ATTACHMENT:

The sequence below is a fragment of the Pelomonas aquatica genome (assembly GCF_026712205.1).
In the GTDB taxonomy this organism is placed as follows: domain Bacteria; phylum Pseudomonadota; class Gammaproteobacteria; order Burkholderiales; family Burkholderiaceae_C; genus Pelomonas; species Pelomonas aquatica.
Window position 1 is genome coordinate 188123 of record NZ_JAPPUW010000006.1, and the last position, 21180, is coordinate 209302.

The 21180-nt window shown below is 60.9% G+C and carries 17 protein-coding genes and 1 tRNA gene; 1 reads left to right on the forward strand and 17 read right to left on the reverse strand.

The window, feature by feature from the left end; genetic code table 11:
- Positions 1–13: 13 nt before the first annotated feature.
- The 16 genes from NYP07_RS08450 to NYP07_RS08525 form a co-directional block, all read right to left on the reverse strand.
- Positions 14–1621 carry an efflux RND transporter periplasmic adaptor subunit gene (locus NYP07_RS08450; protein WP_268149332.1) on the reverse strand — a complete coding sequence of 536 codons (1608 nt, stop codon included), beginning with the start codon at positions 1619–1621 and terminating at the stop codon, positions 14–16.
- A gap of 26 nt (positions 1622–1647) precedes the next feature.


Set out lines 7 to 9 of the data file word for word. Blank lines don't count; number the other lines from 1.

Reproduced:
- The 16 genes from NYP07_RS08450 to NYP07_RS08525 form a co-directional block, all read right to left on the reverse strand.
- Positions 14–1621 carry an efflux RND transporter periplasmic adaptor subunit gene (locus NYP07_RS08450; protein WP_268149332.1) on the reverse strand — a complete coding sequence of 536 codons (1608 nt, stop codon included), beginning with the start codon at positions 1619–1621 and terminating at the stop codon, positions 14–16.
- A gap of 26 nt (positions 1622–1647) precedes the next feature.